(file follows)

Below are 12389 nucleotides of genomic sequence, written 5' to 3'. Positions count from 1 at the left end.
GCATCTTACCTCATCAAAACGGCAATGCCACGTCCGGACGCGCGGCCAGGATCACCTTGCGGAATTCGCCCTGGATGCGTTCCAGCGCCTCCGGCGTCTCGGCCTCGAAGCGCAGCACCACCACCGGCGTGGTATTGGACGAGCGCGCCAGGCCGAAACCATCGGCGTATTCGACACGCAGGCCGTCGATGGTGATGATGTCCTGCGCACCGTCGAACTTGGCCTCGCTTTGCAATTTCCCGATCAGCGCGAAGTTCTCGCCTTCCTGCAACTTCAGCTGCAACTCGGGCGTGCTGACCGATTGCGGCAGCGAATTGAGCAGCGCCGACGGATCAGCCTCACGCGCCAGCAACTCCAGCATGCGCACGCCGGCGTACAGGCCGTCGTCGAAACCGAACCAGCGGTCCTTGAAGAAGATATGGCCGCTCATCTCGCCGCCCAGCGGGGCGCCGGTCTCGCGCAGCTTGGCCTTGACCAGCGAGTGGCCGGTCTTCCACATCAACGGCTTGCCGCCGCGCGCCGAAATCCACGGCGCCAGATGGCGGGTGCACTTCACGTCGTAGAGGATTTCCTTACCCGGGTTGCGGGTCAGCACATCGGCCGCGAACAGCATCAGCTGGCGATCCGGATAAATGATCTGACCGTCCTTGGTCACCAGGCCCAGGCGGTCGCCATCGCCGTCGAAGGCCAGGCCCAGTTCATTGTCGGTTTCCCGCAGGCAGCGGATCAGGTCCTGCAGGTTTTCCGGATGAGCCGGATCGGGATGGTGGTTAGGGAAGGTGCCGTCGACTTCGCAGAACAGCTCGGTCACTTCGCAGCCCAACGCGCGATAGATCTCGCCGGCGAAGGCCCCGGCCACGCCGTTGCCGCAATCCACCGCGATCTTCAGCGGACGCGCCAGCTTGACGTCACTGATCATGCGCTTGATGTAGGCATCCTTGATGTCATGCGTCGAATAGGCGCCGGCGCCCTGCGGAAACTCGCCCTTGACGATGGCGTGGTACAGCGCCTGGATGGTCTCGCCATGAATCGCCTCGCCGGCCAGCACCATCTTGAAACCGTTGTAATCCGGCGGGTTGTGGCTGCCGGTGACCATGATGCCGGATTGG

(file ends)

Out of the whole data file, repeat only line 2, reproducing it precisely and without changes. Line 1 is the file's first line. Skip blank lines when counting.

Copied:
GCATCTTACCTCATCAAAACGGCAATGCCACGTCCGGACGCGCGGCCAGGATCACCTTGCGGAATTCGCCCTGGATGCGTTCCAGCGCCTCCGGCGTCTCGGCCTCGAAGCGCAGCACCACCACCGGCGTGGTATTGGACGAGCGCGCCAGGCCGAAACCATCGGCGTATTCGACACGCAGGCCGTCGATGGTGATGATGTCCTGCGCACCGTCGAACTTGGCCTCGCTTTGCAATTTCCCGATCAGCGCGAAGTTCTCGCCTTCCTGCAACTTCAGCTGCAACTCGGGCGTGCTGACCGATTGCGGCAGCGAATTGAGCAGCGCCGACGGATCAGCCTCACGCGCCAGCAACTCCAGCATGCGCACGCCGGCGTACAGGCCGTCGTCGAAACCGAACCAGCGGTCCTTGAAGAAGATATGGCCGCTCATCTCGCCGCCCAGCGGGGCGCCGGTCTCGCGCAGCTTGGCCTTGACCAGCGAGTGGCCGGTCTTCCACATCAACGGCTTGCCGCCGCGCGCCGAAATCCACGGCGCCAGATGGCGGGTGCACTTCACGTCGTAGAGGATTTCCTTACCCGGGTTGCGGGTCAGCACATCGGCCGCGAACAGCATCAGCTGGCGATCCGGATAAATGATCTGACCGTCCTTGGTCACCAGGCCCAGGCGGTCGCCATCGCCGTCGAAGGCCAGGCCCAGTTCATTGTCGGTTTCCCGCAGGCAGCGGATCAGGTCCTGCAGGTTTTCCGGATGAGCCGGATCGGGATGGTGGTTAGGGAAGGTGCCGTCGACTTCGCAGAACAGCTCGGTCACTTCGCAGCCCAACGCGCGATAGATCTCGCCGGCGAAGGCCCCGGCCACGCCGTTGCCGCAATCCACCGCGATCTTCAGCGGACGCGCCAGCTTGACGTCACTGATCATGCGCTTGATGTAGGCATCCTTGATGTCATGCGTCGAATAGGCGCCGGCGCCCTGCGGAAACTCGCCCTTGACGATGGCGTGGTACAGCGCCTGGATGGTCTCGCCATGAATCGCCTCGCCGGCCAGCACCATCTTGAAACCGTTGTAATCCGGCGGGTTGTGGCTGCCGGTGACCATGATGCCGGATTGG